Does your state have oral chemo parity?

It's no surprise to anyone that cancer is expensive. Even for those who have insurance, researchers say there is a good chance cancer will still create a huge financial burden on the family.

Insurance companies take every chance they get not to pay when they should and the latest issue is oral chemotherapy – these are chemotherapy drugs that come in oral form, which makes them easier to take at home or work without distrusting the patient's life by having to go to the hospital for hours for an iv infusion. 10 percent of cancer drugs are oral now with another 25 percent in the pipeline.

And insurance companies have decided that these chemotherapy drugs, because they are a pill, are not chemotherapy and should be reimbursed like a regular prescription drug, meaning the patient has to pay high out of pocket costs.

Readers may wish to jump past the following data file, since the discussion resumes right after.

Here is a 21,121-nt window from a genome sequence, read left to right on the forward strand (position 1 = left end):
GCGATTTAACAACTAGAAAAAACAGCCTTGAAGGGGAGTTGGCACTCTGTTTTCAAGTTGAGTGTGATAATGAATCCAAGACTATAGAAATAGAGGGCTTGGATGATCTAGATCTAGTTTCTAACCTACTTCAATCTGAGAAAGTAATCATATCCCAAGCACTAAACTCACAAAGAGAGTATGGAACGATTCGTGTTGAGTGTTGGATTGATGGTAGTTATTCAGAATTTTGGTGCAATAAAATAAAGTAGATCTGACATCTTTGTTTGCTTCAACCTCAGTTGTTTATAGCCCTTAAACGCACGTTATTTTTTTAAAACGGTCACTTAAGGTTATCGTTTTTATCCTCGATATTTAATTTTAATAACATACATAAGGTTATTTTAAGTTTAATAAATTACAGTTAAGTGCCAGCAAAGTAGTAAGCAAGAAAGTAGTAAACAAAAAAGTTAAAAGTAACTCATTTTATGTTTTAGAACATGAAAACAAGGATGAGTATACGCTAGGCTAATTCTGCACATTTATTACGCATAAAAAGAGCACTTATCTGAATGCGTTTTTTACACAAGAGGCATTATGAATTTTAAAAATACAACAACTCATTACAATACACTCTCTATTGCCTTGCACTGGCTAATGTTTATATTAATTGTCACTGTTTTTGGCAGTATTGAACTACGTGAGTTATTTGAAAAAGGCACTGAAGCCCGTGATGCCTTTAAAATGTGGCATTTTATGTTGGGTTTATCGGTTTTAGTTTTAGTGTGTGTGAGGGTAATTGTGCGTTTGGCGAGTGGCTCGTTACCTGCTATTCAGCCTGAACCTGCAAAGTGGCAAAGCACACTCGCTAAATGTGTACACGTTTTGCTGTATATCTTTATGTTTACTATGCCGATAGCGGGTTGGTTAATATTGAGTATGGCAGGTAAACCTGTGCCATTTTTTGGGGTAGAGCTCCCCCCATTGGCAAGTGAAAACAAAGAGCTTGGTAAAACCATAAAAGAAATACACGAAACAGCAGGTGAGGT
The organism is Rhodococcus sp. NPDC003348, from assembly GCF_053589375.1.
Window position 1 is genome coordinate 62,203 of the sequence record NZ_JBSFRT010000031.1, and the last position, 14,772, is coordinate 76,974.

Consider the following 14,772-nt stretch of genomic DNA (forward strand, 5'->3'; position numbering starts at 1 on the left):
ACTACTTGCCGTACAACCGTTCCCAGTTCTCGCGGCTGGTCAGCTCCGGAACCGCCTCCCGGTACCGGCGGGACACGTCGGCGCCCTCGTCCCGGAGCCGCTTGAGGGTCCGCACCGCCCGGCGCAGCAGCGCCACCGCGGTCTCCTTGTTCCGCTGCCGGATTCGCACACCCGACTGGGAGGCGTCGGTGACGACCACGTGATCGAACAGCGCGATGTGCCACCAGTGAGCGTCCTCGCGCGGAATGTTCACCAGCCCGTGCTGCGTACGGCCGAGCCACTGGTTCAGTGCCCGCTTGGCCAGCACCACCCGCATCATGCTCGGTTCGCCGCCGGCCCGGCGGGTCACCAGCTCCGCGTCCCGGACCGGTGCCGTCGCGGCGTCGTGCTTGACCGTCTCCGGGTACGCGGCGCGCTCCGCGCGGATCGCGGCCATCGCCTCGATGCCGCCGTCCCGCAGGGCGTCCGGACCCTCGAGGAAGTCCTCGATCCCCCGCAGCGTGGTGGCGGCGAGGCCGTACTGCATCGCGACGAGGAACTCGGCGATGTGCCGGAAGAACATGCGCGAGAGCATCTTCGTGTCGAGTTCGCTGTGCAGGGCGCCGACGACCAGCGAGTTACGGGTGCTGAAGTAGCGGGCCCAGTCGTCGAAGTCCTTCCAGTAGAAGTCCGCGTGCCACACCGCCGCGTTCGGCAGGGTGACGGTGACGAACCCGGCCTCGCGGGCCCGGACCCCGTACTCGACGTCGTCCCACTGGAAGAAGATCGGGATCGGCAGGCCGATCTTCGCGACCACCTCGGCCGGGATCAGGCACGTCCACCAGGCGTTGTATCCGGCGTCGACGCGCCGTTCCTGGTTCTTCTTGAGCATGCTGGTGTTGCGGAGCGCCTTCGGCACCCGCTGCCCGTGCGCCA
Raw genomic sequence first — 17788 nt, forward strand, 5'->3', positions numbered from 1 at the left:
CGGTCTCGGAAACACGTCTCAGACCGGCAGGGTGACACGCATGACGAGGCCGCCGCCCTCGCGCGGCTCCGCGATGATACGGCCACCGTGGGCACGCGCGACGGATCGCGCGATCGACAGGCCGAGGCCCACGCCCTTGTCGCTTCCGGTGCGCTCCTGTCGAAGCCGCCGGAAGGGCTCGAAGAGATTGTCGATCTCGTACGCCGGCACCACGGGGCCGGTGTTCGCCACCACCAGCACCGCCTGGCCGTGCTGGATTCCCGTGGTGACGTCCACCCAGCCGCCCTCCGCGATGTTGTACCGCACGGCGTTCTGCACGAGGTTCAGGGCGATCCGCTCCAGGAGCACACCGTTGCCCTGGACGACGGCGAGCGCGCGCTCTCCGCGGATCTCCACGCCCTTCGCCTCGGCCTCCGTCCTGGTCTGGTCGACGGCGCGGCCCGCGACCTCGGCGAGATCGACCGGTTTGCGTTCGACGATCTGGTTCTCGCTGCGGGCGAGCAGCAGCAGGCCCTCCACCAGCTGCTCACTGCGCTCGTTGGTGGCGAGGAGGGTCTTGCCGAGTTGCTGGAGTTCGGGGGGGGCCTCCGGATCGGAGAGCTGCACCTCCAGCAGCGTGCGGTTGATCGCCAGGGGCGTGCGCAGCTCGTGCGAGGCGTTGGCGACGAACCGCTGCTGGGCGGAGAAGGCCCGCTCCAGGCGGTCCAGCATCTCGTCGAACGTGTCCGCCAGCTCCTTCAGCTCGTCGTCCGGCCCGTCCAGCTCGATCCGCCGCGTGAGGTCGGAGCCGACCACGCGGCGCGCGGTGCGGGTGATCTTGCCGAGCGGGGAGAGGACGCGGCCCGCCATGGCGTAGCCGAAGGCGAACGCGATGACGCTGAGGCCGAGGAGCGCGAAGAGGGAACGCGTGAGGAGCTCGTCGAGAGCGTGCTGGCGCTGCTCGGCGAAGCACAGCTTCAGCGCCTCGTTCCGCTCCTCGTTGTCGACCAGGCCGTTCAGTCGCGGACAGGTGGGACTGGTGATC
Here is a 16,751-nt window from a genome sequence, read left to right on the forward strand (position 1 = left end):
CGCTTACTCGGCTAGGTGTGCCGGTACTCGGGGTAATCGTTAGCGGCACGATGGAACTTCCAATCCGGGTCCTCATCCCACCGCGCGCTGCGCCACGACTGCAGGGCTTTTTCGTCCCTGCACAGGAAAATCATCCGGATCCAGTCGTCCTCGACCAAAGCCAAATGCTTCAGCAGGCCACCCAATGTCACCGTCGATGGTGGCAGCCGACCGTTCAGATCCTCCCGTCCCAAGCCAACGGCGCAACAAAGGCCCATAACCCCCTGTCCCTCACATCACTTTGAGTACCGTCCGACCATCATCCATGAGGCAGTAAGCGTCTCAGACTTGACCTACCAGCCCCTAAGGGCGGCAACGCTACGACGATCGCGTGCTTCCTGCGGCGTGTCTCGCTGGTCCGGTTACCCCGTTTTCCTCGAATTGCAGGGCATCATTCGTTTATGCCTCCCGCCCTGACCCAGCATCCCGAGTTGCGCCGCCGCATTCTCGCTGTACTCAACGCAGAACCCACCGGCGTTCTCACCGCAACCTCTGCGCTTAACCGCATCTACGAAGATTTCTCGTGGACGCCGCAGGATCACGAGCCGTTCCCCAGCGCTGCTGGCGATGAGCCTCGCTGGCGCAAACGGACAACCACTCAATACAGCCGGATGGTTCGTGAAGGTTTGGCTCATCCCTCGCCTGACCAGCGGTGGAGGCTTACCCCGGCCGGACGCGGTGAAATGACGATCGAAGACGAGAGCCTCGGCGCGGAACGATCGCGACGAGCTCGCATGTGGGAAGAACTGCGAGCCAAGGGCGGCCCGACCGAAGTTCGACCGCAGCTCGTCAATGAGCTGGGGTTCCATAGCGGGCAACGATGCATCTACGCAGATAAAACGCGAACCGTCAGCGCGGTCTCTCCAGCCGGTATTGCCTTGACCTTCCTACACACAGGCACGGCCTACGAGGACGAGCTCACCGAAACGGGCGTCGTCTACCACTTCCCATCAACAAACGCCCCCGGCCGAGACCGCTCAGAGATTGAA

This makes it twice as hard on the patient financially. Or – as has been shown in study after study – some just don't get the drug prescription filled at all. The latest statistics show 10 percent of patients don't fill their prescription because of cost. These are chemotherapy drugs they aren't filling because they can't afford it. It's the kind of thing that makes you want to scream and picket someone's home.

Well yes, if you live in one of the states that hasn't yet passed parity legislation, which says insurance companies have to treat oral chemotherapy the same way they do iv therapy. And 19 states have done so.

Texas passed the parity lawe in fall 2011. The law says, "A health benefit plan that provides coverage for cancer treatment must provide coverage for a prescribed, orally administered anticancer medication on a basis no less favorable than intravenously administered or injected cancer medications that are covered as medical benefits by the plan."

To see if your state has passed the law, go hereIf your state is not on the list go to visit Patients Equal Access Coalitio (EEAC), an effort being lead by the international Myeloma Foundation.

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